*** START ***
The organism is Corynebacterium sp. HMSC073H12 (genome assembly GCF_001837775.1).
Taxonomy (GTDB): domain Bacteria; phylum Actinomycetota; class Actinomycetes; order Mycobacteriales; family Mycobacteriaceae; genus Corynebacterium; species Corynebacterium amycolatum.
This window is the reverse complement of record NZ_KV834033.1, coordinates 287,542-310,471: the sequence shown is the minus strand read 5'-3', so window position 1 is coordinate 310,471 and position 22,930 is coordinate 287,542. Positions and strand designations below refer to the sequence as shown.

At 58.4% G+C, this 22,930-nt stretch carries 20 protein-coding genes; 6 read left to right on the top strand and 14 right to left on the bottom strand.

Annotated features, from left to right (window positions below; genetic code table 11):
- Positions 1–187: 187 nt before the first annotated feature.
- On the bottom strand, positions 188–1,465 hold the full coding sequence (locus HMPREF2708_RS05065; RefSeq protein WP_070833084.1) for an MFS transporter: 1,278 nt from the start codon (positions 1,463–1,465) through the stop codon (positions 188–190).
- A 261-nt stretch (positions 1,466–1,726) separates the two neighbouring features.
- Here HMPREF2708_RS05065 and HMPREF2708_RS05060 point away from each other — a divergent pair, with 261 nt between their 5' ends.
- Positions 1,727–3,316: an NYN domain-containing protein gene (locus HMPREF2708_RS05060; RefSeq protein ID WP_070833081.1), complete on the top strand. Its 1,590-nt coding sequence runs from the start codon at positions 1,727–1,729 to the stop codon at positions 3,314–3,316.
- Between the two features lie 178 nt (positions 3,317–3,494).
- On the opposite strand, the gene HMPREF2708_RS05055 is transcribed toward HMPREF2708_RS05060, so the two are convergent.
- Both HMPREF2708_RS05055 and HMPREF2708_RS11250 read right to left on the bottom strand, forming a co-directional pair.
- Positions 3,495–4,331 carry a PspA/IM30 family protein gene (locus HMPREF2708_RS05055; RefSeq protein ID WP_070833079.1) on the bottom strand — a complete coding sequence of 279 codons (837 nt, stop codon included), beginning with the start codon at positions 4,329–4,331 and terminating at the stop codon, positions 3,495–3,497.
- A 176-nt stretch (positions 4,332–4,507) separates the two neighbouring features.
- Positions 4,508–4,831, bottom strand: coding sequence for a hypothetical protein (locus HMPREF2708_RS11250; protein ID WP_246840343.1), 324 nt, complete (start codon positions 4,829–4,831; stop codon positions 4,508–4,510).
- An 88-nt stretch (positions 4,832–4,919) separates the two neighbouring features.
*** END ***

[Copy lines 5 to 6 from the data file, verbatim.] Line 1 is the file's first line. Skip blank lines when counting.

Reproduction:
Annotated features, from left to right (window positions below; genetic code table 11):
- Positions 1–187: 187 nt before the first annotated feature.